Mathematics Stack Exchange is a question and answer site for people studying math at any level and professionals in related fields. Join them; it only takes a minute:

Sign up
Here's how it works:
  1. Anybody can ask a question
  2. Anybody can answer
  3. The best answers are voted up and rise to the top

Suppose the determinant of Hessian matrix is 0. Then it is not self evident whether there exists local minima or maxima or saddle point. Now, how do I figure that out?

Thank You.

share|cite|improve this question
You can first look at simple example like: $x-> \pm x^3$ – Ilies Zidane Nov 1 '12 at 17:50
@IliesZidane You can use \mapsto for $\mapsto$. – martini Nov 1 '12 at 18:04
up vote 2 down vote accepted

Try to remember why this works. The idea of the Hessian test was that if we have a critical point $x \in U$ of a sufficiently smooth $f \colon U \to \mathbb R$, then by Taylor \[ f(x+h) = f(x) + \frac 12 f''(x)h^2 + o(h^2), h \to 0 \] that is the behaviour of the Hessian $f''(x)$ determines locally $f$'s behaviour, that is if the quadratic form $h \mapsto f''(x)[h,h]$ is (positive, negative, in-)definite, than $f$ will have a minimum, maximum, saddle locally. If $f''(x)$ is positive semidefinite, say, you cannot conclude from $f''(x)$'s behaviour on $f$'s, what you can do is to look at the next term of the taylor expansion, writing \[ f(x+h) = f(x) + \frac 12 f''(x)h^2 + \frac 16 f'''(x)h^3 + o(h^3), h \to 0 \] If now for example, $f''(x)$ is positive semidefinite, the second term is non-negative allways, if now for example the cubic form $h \mapsto f'''(x)[h,h,h]$ is positive (for $h \ne 0$), $f$ will have a local minimum, if $f'''(x)$ is negative in a direction $h$ where $f''(x)$ vanishes (and $f''(x) \ne 0$), then you will have a saddle (if $f''(x) \le 0$ you can argue analogously).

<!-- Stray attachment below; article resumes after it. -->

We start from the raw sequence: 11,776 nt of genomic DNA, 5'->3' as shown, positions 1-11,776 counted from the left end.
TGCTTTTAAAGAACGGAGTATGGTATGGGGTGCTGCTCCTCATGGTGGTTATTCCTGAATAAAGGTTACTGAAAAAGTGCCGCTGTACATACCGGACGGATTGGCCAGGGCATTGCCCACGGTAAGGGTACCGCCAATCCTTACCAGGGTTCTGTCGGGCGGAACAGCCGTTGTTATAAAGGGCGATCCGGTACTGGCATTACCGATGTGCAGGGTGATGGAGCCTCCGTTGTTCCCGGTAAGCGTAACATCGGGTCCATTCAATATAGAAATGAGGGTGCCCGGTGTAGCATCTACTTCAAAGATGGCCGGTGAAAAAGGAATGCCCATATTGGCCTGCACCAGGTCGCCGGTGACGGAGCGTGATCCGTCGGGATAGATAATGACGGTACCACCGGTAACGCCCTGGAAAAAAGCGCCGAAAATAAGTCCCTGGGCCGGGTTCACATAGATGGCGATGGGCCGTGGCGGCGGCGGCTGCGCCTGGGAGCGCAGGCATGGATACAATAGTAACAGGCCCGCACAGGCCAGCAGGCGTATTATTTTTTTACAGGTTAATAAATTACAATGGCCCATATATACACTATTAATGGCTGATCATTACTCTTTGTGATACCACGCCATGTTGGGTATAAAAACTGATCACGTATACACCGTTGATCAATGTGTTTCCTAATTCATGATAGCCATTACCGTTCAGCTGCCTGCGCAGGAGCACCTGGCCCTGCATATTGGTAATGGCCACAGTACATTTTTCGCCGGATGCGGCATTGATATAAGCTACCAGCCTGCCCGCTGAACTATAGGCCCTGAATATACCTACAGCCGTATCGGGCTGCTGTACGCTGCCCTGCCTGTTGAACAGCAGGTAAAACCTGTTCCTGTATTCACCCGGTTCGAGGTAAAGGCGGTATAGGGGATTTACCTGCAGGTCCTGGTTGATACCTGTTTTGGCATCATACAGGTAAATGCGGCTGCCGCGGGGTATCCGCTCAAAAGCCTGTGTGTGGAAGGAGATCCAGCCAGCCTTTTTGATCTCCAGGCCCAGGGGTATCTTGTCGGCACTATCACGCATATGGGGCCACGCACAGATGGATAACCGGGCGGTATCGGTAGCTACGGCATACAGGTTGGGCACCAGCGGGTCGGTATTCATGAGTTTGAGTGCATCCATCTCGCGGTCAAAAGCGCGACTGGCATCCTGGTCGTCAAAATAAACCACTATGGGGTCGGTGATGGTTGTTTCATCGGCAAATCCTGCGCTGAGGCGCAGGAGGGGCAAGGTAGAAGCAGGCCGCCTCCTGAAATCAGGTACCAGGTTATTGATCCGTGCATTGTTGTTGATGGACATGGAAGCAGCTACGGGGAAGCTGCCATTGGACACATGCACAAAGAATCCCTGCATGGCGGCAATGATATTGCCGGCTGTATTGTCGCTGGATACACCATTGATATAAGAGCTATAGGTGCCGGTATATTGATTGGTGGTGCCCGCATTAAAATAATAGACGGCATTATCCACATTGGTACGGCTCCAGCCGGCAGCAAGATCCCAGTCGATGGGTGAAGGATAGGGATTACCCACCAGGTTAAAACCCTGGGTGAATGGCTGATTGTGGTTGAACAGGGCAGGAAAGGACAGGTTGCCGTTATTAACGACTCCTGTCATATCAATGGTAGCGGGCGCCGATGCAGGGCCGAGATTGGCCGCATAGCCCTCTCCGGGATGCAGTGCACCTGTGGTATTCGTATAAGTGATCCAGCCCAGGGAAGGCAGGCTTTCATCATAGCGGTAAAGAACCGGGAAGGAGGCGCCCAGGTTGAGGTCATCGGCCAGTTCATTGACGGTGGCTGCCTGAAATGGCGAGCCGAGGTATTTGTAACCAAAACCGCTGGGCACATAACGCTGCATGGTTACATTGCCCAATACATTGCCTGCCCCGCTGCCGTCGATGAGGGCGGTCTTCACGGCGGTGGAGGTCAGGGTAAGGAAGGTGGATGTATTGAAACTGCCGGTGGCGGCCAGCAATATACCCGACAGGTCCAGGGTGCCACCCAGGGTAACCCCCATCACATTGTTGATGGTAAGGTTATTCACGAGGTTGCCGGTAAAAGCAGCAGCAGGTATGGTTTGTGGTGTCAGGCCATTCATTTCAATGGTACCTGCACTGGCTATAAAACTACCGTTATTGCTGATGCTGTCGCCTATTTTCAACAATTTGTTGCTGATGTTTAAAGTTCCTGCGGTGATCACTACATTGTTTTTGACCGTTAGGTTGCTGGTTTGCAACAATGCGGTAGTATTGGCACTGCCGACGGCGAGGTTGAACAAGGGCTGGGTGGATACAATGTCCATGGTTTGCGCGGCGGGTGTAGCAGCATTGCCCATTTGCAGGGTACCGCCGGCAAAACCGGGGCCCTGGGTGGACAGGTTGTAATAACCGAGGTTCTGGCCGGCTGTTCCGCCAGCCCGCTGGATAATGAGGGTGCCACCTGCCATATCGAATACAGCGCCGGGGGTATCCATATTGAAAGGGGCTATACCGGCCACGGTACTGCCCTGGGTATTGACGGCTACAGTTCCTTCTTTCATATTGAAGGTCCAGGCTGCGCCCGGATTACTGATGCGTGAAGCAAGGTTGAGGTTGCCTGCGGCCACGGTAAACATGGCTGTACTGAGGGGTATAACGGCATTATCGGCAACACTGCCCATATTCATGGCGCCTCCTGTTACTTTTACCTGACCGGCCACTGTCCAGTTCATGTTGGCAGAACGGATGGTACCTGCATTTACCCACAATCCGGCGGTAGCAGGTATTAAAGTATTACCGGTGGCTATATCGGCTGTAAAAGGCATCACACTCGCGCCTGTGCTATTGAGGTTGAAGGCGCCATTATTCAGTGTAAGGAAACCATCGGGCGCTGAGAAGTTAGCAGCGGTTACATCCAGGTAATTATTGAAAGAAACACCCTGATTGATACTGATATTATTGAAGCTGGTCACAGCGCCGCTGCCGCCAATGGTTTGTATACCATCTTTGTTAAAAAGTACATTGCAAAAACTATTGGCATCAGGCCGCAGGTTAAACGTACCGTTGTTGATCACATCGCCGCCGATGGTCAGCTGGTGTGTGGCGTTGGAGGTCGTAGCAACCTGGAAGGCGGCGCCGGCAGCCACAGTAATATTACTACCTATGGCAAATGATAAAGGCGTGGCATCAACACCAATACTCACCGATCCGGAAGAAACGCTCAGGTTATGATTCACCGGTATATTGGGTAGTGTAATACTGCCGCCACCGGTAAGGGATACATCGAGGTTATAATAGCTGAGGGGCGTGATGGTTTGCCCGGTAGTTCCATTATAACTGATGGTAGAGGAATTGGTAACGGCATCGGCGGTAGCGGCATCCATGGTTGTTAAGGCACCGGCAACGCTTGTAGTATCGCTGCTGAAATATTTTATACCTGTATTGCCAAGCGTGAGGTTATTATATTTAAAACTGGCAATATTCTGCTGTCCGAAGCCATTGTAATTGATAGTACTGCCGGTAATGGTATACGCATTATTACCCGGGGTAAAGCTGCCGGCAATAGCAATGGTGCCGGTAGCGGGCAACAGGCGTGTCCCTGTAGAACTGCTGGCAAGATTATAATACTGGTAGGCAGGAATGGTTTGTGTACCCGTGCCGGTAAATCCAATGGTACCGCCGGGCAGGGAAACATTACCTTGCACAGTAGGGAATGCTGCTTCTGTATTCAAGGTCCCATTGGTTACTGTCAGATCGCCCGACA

share|cite|improve this answer
perfect! but why do you have f'' as second term and not f'? – 007resu Nov 1 '12 at 19:02
@user1710036 As in a critical point $x$ you have $f'(x) =0$. – martini Nov 1 '12 at 21:25

You may write immediately \begin{gather} d^2{f}=\frac{\partial^2{f}}{\partial{x}^2}dx^2+\frac{\partial^2{f}}{\partial{x}\partial{y}}dxdy+\frac{\partial^2{f}}{\partial{y}^2}dy^2 \tag{*} \end{gather} and check positive or negative definiteness of quadratic form $(*)$ at critical point.

share|cite|improve this answer

Your Answer


By posting your answer, you agree to the privacy policy and terms of service.

Not the answer you're looking for? Browse other questions tagged or ask your own question.